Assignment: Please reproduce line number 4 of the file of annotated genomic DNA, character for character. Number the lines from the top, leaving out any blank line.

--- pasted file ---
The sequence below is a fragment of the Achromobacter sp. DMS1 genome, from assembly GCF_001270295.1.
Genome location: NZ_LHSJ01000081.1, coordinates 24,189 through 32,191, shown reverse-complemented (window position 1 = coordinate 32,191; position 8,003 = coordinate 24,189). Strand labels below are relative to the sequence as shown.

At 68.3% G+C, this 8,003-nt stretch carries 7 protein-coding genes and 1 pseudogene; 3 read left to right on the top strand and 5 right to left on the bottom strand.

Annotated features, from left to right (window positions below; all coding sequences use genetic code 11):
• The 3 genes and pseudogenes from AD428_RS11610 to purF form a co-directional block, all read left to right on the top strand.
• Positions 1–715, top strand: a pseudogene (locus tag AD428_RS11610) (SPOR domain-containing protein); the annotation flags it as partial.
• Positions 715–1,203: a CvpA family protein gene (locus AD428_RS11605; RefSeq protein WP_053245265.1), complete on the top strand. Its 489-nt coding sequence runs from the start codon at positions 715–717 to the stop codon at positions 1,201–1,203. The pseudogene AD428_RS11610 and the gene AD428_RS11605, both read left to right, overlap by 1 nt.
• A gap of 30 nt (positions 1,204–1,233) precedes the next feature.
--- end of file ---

Annotated features, from left to right (window positions below; all coding sequences use genetic code 11):